If the inevitability of a close presidential election has a silver lining, it’s that Gov. Mitt Romney might win the popular vote and lose the electoral college.
The hypothetical is enough to make small-D democratic purists wet their pants at the possibility of a nation united against the antiquated constitutional provision that cancels out the votes of millions of Americans. Romney would become a sacrificial lamb, along with former Vice President Al Gore, for the flaws of the system. Both major political parties would be united in their realization of this glaring flaw of an otherwise beautiful document.
Most opponents of the Electoral College appear to hold their beliefs because of a principled standard for the advancement of democracy, but I’m convinced something else is at play: the increased division of the country.
Given the extremely intense divisions apparent in the United States today, a group of commentators have taken a liking to describing our current political era as a “Cold Civil War.” The most prominent advancement of this theory comes from the “conservative” journalist Andrew Sullivan, an Obama supporter who hyperbolically claimed on ABC’s This Week that victories in Virginia and North Carolina for Romney would amount to the return of the Confederacy.
I should admit Sullivan is one of my favorite bloggers and has remained a constantly-open tab on my browser for years. But even though I completely disagree with his absurd assessment this weekend, I think the American electoral system is the root cause of his pessimism.
President Barack Obama has said it himself. Not long after launching his national political career with a keynote address in which he famously derided the splitting of our country into red states and blue states, Obama answered a Senate debate question in support of changing the system.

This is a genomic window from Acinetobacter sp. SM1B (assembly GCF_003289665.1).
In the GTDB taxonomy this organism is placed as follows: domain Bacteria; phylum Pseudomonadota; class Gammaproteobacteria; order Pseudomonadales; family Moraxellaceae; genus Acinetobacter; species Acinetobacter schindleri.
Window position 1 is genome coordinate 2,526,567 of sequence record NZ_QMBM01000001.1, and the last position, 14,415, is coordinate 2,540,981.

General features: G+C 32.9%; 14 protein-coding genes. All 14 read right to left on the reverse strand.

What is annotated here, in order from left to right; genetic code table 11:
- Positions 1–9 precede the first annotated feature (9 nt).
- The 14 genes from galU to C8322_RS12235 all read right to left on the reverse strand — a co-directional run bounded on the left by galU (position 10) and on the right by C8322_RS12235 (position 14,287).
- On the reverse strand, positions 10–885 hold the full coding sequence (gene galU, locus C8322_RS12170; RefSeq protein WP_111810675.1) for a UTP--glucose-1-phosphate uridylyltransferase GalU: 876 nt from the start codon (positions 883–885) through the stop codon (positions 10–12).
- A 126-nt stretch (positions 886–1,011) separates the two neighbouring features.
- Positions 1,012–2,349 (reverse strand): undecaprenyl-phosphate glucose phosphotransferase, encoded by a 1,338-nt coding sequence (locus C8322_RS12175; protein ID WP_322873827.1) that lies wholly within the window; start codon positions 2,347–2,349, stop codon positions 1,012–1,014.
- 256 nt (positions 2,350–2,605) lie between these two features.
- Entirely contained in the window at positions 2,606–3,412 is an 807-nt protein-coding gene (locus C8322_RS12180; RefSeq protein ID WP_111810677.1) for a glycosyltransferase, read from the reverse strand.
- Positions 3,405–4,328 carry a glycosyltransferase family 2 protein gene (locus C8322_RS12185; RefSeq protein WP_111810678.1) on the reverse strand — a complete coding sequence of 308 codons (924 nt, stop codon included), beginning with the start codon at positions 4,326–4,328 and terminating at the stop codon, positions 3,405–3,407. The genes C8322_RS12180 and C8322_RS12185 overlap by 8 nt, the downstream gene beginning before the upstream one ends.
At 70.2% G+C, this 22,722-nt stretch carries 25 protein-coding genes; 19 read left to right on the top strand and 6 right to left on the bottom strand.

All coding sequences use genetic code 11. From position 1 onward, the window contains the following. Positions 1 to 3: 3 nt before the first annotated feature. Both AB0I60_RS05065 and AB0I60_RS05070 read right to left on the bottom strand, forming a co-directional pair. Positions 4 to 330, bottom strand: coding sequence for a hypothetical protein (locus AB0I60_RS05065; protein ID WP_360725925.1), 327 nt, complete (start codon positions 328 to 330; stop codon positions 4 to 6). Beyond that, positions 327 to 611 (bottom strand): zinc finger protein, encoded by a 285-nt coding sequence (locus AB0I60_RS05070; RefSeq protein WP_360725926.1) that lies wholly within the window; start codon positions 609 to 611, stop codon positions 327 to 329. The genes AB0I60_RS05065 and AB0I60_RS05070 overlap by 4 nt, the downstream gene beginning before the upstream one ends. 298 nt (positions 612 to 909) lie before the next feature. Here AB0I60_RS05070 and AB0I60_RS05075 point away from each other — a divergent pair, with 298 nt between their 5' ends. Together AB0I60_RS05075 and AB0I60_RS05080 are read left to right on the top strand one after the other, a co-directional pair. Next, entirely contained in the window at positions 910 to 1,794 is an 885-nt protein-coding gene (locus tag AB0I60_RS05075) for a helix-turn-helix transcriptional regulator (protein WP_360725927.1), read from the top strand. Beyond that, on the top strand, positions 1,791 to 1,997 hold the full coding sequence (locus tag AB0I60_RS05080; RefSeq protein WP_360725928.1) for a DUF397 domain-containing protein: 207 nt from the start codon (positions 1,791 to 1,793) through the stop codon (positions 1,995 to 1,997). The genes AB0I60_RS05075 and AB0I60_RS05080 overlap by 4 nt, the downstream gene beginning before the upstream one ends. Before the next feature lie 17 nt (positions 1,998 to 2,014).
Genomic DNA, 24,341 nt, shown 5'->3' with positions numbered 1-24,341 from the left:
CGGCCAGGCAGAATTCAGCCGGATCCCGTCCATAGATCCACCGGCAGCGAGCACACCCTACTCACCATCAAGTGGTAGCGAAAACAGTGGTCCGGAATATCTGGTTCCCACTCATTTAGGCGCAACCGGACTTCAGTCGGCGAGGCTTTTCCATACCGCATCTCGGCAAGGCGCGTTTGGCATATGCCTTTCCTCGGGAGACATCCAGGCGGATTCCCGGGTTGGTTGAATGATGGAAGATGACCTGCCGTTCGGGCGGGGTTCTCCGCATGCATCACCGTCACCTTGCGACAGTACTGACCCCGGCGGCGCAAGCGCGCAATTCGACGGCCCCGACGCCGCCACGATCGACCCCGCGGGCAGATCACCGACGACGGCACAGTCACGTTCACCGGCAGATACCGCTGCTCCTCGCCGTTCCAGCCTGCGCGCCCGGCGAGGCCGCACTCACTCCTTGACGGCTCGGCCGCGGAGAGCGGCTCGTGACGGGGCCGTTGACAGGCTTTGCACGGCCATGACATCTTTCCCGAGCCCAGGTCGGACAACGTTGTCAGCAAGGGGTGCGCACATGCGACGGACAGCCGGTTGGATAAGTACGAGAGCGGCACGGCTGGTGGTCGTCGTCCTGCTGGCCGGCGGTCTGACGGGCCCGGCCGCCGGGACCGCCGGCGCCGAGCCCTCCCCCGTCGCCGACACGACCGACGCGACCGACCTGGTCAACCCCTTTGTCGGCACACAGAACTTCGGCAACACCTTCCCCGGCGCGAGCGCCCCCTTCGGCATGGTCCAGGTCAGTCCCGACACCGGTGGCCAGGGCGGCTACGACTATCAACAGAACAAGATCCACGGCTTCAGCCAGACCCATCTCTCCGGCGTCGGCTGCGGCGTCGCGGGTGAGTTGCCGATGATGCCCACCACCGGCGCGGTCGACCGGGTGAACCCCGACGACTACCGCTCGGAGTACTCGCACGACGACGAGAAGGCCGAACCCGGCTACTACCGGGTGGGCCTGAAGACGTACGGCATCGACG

Since Gore’s electoral defeat in 2000, many liberals have bemoaned the flaws of the system as conservatives continue to support it. A Romney defeat would, at least hopefully, equalize the debate over the change. With an anti-Electoral College president in office and a Romney-loyal Republican majority also inevitable in the House of Representatives, a 28th amendment might be surprisingly politically feasible.
To make the possibility more heartening, an adoption of the popular vote would also diminish those cries of a “Cold Civil War” Sullivan has mentioned. In middle school, most of us learned about the battles that resulted from the free soil battles of Bleeding Kansas. The stakes and level of violence might be different, but the continuation of the Electoral College and the resulting division into red states and blue states has created a remarkable and noticeable geographic divide in this country.
Think about it: liberals hate the idea of living in Texas or Georgia because “their vote doesn’t count there.” Conservatives hate living in New York or California for the same reasons. The consequence is a continually increasing level of political and geographic resentment that paralyzes the lawmaking process. If Obama has no reason to worry about winning Texas, what political incentive does he have to visit or campaign in the state? Why would Romney dare enter New York, except to take donations from his friends on the Upper East Side?
This phenomenon of electoral exclusion is most obvious in Illinois, where the Chicago area renders the otherwise conservative state uncontested in presidential elections. Resentment levels are off the charts in places like Rep. Joe Walsh’s district. Although he will probably lose his election because of redistricting, a Republican like Walsh probably never would have made it into Congress in the first place without Barack Obama; some Illinois conservatives are so angry at the fact their votes mean nothing in Obama’s home state that they’re willing to send a radical like Walsh to Washington.
Overturning the Electoral College wouldn’t solve all of the divisive problems the United States currently faces. But partisan candidates would be forced to campaign in all 50 states and turn out voters in the most conservative rural corners of Mississippi or the most liberal urban stretches of Massachusetts. We are an exceptional nation because we pioneered modern democracy and civility in politics. We have no excuse not to continue breaking ground in the fight for more representative government.
Ryan Rainey (email@example.com) is a senior majoring in journalism and Latin American studies.